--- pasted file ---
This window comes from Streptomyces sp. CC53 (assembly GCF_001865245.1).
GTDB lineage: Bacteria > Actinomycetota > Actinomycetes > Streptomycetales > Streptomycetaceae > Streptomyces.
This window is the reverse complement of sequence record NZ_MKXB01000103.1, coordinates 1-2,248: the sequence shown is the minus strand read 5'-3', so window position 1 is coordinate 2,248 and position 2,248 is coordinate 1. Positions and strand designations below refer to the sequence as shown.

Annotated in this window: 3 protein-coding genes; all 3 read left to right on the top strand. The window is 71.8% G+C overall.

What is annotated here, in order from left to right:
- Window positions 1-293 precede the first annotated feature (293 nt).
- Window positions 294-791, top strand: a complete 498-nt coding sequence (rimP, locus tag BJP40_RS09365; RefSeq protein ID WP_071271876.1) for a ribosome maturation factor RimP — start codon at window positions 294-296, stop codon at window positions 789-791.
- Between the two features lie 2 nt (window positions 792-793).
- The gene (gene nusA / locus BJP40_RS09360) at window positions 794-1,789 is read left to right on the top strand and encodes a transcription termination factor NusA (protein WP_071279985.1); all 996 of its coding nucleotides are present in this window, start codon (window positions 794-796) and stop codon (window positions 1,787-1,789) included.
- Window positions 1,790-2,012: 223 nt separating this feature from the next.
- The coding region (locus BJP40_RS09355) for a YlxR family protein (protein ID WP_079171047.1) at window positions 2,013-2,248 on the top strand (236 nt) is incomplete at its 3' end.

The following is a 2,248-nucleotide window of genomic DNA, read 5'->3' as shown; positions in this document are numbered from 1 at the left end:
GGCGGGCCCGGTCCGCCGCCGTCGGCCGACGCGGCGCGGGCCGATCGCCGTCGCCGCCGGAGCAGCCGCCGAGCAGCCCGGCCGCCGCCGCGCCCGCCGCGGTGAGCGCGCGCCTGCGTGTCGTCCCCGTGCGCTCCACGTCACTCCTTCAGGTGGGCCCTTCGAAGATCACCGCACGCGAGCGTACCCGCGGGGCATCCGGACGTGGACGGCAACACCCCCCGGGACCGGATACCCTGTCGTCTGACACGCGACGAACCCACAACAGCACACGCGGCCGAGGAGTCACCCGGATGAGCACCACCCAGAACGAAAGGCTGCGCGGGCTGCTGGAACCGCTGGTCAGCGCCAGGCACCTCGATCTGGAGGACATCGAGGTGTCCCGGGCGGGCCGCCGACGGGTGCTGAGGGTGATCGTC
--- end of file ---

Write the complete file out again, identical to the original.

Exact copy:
This window comes from Streptomyces sp. CC53 (assembly GCF_001865245.1).
GTDB lineage: Bacteria > Actinomycetota > Actinomycetes > Streptomycetales > Streptomycetaceae > Streptomyces.
This window is the reverse complement of sequence record NZ_MKXB01000103.1, coordinates 1-2,248: the sequence shown is the minus strand read 5'-3', so window position 1 is coordinate 2,248 and position 2,248 is coordinate 1. Positions and strand designations below refer to the sequence as shown.

Annotated in this window: 3 protein-coding genes; all 3 read left to right on the top strand. The window is 71.8% G+C overall.

What is annotated here, in order from left to right:
- Window positions 1-293 precede the first annotated feature (293 nt).
- Window positions 294-791, top strand: a complete 498-nt coding sequence (rimP, locus tag BJP40_RS09365; RefSeq protein ID WP_071271876.1) for a ribosome maturation factor RimP — start codon at window positions 294-296, stop codon at window positions 789-791.
- Between the two features lie 2 nt (window positions 792-793).
- The gene (gene nusA / locus BJP40_RS09360) at window positions 794-1,789 is read left to right on the top strand and encodes a transcription termination factor NusA (protein WP_071279985.1); all 996 of its coding nucleotides are present in this window, start codon (window positions 794-796) and stop codon (window positions 1,787-1,789) included.
- Window positions 1,790-2,012: 223 nt separating this feature from the next.
- The coding region (locus BJP40_RS09355) for a YlxR family protein (protein ID WP_079171047.1) at window positions 2,013-2,248 on the top strand (236 nt) is incomplete at its 3' end.

The following is a 2,248-nucleotide window of genomic DNA, read 5'->3' as shown; positions in this document are numbered from 1 at the left end:
GGCGGGCCCGGTCCGCCGCCGTCGGCCGACGCGGCGCGGGCCGATCGCCGTCGCCGCCGGAGCAGCCGCCGAGCAGCCCGGCCGCCGCCGCGCCCGCCGCGGTGAGCGCGCGCCTGCGTGTCGTCCCCGTGCGCTCCACGTCACTCCTTCAGGTGGGCCCTTCGAAGATCACCGCACGCGAGCGTACCCGCGGGGCATCCGGACGTGGACGGCAACACCCCCCGGGACCGGATACCCTGTCGTCTGACACGCGACGAACCCACAACAGCACACGCGGCCGAGGAGTCACCCGGATGAGCACCACCCAGAACGAAAGGCTGCGCGGGCTGCTGGAACCGCTGGTCAGCGCCAGGCACCTCGATCTGGAGGACATCGAGGTGTCCCGGGCGGGCCGCCGACGGGTGCTGAGGGTGATCGTC